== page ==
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Topic Title: Folic Acid Supplements Don't Help the Heart
Created On: 10/12/2010 03:46 PM
 09/29/2011 07:40 AM

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At primary stage folic acid is important for heart patients but at later stage it is less effective.
 07/20/2011 10:36 AM

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I found another article that states how folic acid does not save the heart. The article was posted on FYI Living website, and it reads: [br][br][p=text-align: left; background-color: transparent; color: #000000; overflow: hidden; text-decoration: none;][br]Evidence is increasingly compelling that B vitamin supplementation is not an effective way to reduce cardiovascular risk. Elevated blood levels of a protein called [url=http://www.americanheart.org/presenter.jhtml?identifier=535]homocysteine[/url] are associated with a substantial increase in atherosclerosis (plaque buildup in the arteries) and cardiovascular disease (CVD) risk. Dietary deficiencies of folic acid and vitamins B12, which contribute to elevated homocysteine, are also associated with increased CVD risk. Yet many large, randomized control trials have not shown any benefit in heart disease risk from correcting elevated homocysteine levels with the folic acid and B12 supplementation.[br][br]The researchers behind the [url=http://jama.ama-assn.org/cgi/content/short/303/24/2486]SEARCH Collaborative Group[/url] compared 6,000 heart attack survivors who were supplemented 2 milligrams of folic acid and 1 milligram of vitamin B12 for 7 years with the same number of matched controls (given a placebo) to rule out potential study design flaws. What they found was that despite lowering homocysteine levels, folic acid and B12 supplementation was no better (or worse) than a placebo at preventing future cardiovascular events (defined as incidence or death from stroke, heart attack, or [url=http://www.nlm.nih.gov/medlineplus/ency/article/007115.htm]coronary heart disease[/url]).[br][br]It is also important to note that the risk of developing cancer was not significantly different between the supplemented group and the control group. This may be of interest to those of you who read about [url=http://fyiliving.com/nutrition/vitamins-supplements/the-folic-acid-controversy/]folic acid and cancer risk in a previous article[/url] published by FYI Living.[br][br]Based on available evidence, the following strategies are more effective at protecting against cardiovascular disease than taking a B-vitamin supplement:[br][ul]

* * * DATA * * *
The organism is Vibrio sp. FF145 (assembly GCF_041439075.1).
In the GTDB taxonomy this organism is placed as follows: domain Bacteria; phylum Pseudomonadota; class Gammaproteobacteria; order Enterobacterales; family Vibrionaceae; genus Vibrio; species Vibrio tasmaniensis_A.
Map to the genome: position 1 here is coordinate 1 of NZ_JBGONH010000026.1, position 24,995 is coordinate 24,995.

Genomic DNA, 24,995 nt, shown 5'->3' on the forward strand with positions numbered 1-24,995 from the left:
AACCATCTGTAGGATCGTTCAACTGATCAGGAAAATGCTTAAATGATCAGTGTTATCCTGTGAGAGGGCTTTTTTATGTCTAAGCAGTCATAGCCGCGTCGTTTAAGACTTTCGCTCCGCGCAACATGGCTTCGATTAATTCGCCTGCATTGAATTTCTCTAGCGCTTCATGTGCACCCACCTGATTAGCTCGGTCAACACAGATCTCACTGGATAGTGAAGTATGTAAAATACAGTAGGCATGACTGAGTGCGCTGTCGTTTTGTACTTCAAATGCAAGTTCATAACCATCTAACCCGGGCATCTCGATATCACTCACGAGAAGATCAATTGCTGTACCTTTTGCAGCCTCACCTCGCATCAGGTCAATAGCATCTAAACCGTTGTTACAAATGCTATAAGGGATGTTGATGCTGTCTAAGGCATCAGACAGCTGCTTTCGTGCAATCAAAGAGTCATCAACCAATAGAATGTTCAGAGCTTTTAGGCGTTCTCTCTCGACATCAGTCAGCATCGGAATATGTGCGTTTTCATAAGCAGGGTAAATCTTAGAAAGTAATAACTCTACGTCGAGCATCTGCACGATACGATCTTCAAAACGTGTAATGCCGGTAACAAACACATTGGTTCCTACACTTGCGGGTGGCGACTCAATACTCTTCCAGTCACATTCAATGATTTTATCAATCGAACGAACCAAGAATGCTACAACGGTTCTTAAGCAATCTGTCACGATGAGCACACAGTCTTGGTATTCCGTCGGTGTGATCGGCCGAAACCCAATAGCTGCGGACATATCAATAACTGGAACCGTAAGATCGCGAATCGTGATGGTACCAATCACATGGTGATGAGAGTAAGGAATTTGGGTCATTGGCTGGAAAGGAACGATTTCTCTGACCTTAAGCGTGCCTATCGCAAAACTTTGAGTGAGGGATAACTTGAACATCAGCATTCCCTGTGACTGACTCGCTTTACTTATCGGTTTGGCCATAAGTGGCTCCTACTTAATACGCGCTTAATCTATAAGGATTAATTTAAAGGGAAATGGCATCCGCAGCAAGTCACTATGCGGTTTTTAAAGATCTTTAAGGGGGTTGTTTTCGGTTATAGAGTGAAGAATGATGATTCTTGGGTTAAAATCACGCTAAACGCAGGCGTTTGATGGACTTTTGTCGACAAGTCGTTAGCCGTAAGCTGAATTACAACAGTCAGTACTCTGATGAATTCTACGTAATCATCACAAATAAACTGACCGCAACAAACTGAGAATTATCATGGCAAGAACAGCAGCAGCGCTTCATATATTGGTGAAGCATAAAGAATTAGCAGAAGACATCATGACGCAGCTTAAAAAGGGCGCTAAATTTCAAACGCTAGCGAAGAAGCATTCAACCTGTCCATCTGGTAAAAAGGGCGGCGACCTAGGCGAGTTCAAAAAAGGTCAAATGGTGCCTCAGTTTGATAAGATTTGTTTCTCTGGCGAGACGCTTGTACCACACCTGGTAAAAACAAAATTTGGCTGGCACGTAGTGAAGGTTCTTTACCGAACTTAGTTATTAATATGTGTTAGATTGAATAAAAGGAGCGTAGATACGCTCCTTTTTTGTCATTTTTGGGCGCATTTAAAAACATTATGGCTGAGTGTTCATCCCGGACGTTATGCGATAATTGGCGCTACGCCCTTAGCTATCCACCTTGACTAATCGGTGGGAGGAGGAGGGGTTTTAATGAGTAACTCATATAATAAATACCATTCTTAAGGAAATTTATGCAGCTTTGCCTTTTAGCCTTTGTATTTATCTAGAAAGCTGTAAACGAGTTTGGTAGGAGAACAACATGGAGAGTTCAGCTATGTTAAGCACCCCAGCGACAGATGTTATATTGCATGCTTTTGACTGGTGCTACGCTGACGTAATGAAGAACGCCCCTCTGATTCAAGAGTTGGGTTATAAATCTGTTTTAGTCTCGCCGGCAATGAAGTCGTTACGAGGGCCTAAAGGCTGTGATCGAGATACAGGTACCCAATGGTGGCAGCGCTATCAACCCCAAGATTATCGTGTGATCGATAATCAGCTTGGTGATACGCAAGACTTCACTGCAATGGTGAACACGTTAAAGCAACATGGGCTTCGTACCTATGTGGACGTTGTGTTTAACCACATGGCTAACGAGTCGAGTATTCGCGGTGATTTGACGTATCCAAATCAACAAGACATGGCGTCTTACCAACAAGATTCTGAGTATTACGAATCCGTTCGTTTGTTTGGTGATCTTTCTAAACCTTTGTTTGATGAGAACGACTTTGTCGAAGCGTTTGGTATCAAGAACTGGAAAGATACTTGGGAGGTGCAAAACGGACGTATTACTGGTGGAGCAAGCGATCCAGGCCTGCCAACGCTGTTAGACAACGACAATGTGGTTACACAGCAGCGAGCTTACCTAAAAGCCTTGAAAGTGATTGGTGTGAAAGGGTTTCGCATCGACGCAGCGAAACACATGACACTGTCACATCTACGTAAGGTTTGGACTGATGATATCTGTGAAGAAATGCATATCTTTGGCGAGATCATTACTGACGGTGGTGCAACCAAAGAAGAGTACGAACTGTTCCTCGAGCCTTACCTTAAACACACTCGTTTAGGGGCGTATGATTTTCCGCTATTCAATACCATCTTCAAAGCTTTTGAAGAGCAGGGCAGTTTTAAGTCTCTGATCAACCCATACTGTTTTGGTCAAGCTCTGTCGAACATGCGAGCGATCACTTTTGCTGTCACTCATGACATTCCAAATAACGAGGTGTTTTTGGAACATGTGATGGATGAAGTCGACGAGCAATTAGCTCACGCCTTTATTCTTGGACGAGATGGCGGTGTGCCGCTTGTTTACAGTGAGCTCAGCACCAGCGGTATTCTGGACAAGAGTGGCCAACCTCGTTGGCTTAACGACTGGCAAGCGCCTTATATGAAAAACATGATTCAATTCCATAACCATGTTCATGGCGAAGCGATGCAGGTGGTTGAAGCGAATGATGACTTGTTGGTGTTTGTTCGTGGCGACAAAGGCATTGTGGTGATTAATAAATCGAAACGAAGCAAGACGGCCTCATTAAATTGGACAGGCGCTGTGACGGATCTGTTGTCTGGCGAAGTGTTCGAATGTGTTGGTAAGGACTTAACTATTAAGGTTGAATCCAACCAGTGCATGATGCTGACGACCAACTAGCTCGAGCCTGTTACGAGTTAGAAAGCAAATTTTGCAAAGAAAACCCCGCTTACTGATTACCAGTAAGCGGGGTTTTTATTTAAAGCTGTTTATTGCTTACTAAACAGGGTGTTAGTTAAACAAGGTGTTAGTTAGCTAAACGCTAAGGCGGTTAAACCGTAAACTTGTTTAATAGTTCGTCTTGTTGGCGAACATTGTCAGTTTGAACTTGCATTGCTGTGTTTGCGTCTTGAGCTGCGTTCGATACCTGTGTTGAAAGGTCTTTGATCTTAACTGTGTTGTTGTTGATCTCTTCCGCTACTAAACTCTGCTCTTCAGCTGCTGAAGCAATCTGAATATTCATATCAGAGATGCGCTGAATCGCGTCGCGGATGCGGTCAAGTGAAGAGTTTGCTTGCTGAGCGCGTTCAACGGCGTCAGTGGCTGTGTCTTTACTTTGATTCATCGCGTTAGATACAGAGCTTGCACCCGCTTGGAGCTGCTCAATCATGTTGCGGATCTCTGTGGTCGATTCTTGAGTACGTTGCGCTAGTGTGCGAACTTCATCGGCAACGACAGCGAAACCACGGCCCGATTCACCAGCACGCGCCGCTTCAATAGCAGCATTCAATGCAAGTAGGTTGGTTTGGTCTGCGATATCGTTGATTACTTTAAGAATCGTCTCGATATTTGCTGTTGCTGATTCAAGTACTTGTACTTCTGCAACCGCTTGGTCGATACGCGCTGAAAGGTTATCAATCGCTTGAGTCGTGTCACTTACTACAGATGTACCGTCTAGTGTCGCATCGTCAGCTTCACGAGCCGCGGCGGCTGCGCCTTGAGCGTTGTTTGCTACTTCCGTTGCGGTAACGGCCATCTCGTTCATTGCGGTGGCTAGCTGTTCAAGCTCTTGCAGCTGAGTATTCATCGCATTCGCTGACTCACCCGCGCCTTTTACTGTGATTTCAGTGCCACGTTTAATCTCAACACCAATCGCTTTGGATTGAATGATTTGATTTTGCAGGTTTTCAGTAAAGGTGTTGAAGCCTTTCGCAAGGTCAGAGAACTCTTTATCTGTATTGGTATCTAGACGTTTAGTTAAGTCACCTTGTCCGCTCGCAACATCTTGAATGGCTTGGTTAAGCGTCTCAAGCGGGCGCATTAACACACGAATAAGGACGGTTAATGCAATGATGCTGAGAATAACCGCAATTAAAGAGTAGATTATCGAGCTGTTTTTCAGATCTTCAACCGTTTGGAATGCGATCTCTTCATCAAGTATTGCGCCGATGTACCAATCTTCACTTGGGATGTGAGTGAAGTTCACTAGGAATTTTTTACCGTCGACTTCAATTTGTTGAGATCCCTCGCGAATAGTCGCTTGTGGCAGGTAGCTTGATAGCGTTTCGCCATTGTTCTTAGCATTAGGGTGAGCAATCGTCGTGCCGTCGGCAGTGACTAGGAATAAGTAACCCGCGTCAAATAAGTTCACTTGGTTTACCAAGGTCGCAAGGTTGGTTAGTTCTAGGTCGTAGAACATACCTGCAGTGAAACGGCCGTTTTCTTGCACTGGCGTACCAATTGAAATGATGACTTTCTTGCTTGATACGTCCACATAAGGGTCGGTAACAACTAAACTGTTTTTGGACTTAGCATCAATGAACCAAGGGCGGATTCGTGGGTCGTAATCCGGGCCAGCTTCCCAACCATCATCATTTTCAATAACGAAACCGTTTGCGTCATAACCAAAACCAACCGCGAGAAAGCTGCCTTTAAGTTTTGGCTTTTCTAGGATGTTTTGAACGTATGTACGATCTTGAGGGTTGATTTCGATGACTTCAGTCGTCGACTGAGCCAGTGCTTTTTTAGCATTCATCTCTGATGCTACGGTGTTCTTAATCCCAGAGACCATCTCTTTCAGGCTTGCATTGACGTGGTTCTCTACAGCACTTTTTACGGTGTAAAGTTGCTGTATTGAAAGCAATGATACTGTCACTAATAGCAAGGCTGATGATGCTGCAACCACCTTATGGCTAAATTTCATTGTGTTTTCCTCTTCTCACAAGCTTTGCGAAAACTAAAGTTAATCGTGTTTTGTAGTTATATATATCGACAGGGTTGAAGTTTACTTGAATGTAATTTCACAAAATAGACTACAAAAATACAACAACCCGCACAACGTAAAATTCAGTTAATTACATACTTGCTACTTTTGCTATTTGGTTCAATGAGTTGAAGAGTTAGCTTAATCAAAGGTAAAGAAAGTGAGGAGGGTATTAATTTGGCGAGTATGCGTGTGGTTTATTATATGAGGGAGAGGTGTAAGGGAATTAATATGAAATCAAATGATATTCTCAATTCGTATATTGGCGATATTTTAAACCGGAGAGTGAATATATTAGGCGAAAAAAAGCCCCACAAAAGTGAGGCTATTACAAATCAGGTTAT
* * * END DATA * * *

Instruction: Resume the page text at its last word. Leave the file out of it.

• Maintain a [url=http://fyiliving.com/ask-the-expert/what-does-my-bmi-really-mean/]healthy weight[/url][/li]
  • Eat a heart-healthy diet rich in [url=http://ods.od.nih.gov/factsheets/folate.asp#h2]folate[/url] (whole grains, beans, asparagus, beets, dark leafy greens, citrus fruits) and [url=http://ods.od.nih.gov/factsheets/vitaminb12.asp#h3]B12[/url] (chicken, fish, lean meats, eggs, low-fat milk, fortified breakfast cereal)[/li]
  • Know your family history for diseases like diabetes, obesity, and heart disease[/li]
  • Stop smoking[/li]
  • Stay active (30-60 minutes of moderate exercise on most days)[/li]
  • Take medications for heart-related conditions as prescribed[/li][/ul][br]Folic acid and vitamin B12 are vital nutrients for cell health, DNA replication, neurological function, and prevention of anemia, especially during periods of rapid growth, like infancy and pregnancy. For these reasons, it makes the most sense to meet your dietary needs for these, and other nutrients as outlined by the [url=http://ods.od.nih.gov/Health_Information/Vitamin_and_Mineral_Supplement_Fact_Sheets.aspx]National Institute of Health,[/url] and don’t rely on popping a vitamin pill to lower your disease risk.[br][br] Source: [url=http://fyiliving.com/diet/special-diets/heart-healthy-diet/b-vitamins-cant-save-your-heart/]FYI Living[br][/url][br][/p]
  •  10/12/2010 03:46 PM

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    Remember when scientists were saying that folic acid might help prevent heart disease because it lowers levels of a protein that may cause heart disease? Turns out that it doesn't. Oh well. In good news, it doesn't appear to hurt anything either. [br][br]"Supplements containing folic acid are known to cut levels of a protein in the blood implicated in heart disease, but a large new analysis suggests that does not translate into a lowered risk of cardiovascular disease, cancer or death."[br][br]Read the article here: [url=http://www.reuters.com/article/idUSTRE69B55R20101012]http://www.reuters.com/article/idUSTRE69B55R20101012[/url] [br][br]
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